Textbook Readings: Bridgstock et al., Chapter 7

Evaluations: Discussion 3 (15%)

Module 7: The Future of Science and Technology

Unit 9: The future of Science and Technology

  • Pace of change
  • Problems forecasting the future

Unit 10: Science, Technology and the Environment

  • Sustainability
  • Resources
  • Environment: Impacts of production

Textbook Readings: Bridgstock et al., Chapter 11

Evaluations: Group Assignment (20%), Final Test (20%)



Sheridan Policies

All Sheridan policies can be viewed on the Sheridan policy website.

Academic Integrity: The principle of academic integrity requires that all work submitted for evaluation and course credit be the original, unassisted work of the student. Cheating or plagiarism including borrowing, copying, purchasing or collaborating on work, except for group projects arranged and approved by the professor, or otherwise submitting work that is not the student's own, violates this principle and will not be tolerated. Students who have any questions regarding whether or not specific circumstances involve a breach of academic integrity are advised to review the Academic Integrity Policy and procedure and/or discuss them with the professor.

Copyright: A majority of the course lectures and materials provided in class and posted in SLATE are protected by copyright. Use of these materials must comply with the Acceptable Use Policy, Use of Copyright Protected Work Policy and Student Code of Conduct. Students may use, copy and share these materials for learning and/or research purposes provided that the use complies with fair dealing or an exception in the Copyright Act. Permission from the rights holder would be necessary otherwise. Please note that it is prohibited to reproduce and/or post a work that is not your own on third-party commercial websites including but not limited to Course Hero or OneNote. It is also prohibited to reproduce and/or post a work that is not your own or your own work with the intent to assist others in cheating on third-party commercial websites including but not limited to Course Hero or OneNote.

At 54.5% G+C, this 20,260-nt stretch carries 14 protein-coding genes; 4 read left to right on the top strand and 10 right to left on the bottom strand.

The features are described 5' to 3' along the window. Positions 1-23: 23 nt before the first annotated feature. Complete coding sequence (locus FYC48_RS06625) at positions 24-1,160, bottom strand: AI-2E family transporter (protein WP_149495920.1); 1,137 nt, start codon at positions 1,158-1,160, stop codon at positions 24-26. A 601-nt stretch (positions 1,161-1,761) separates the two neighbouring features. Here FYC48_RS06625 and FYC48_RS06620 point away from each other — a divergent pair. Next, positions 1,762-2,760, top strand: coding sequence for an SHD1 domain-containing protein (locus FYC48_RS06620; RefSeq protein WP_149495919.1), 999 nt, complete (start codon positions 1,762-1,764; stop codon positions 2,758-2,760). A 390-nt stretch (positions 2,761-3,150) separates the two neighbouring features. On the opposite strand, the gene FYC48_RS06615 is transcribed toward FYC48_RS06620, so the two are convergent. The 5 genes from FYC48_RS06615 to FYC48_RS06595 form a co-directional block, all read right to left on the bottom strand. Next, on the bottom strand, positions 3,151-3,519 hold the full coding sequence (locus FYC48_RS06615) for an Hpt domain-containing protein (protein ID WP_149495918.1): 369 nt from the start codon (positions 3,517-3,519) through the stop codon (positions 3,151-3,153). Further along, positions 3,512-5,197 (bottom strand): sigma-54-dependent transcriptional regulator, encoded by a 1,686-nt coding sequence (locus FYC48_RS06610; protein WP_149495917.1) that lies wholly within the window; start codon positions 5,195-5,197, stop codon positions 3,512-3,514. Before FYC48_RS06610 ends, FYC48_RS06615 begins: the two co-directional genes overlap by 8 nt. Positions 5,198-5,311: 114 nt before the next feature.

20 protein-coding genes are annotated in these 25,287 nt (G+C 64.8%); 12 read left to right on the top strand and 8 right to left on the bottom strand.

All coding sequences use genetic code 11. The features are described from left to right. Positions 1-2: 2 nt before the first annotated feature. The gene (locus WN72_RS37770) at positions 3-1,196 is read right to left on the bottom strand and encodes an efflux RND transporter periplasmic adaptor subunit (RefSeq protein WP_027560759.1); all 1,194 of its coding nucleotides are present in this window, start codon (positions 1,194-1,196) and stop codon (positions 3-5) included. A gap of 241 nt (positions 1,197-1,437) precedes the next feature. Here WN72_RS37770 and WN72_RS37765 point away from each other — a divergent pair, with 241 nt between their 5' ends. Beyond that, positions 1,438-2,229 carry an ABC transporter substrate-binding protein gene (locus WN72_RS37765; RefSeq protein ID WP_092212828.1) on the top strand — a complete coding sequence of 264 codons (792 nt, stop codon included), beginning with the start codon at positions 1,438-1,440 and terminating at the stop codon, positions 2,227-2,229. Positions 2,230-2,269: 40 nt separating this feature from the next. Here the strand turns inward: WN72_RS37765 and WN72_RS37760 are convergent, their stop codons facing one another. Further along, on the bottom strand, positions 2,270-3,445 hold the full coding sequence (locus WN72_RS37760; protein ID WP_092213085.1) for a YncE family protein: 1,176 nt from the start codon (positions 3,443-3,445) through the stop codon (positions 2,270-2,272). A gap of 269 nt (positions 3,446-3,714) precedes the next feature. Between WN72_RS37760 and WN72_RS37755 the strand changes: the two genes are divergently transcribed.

Intellectual Property: Sheridan's Intellectual Property Policy generally applies such that students own their own work. Please be advised that students working with external research and/or industry collaborators may be asked to sign agreements that waive or modify their IP rights. Please refer to Sheridan's IP Policy and Procedure.

Respectful Behaviour: Sheridan is committed to provide a learning environment that supports academic achievement by respecting the dignity, self-esteem and fair treatment of every person engaged in the learning process. Behaviour which is inconsistent with this principle will not be tolerated. Details of Sheridan's policy on Harassment and Discrimination, Academic Integrity and other academic policies are available on the Sheridan policy website.

Accessible Learning: Accessible Learning coordinates academic accommodations for students with disabilities. For more information or to register, please see the Accessible Learning website (Statement added September 2016)

Course Outline Changes: The information contained in this Course Outline including but not limited to faculty and program information and course description is subject to change without notice. Any changes to course curriculum and/or assessment shall adhere to approved Sheridan protocol. Nothing in this Course Outline should be viewed as a representation, offer and/or warranty. Students are responsible for reading the Important Notice and Disclaimer which applies to Programs and Courses.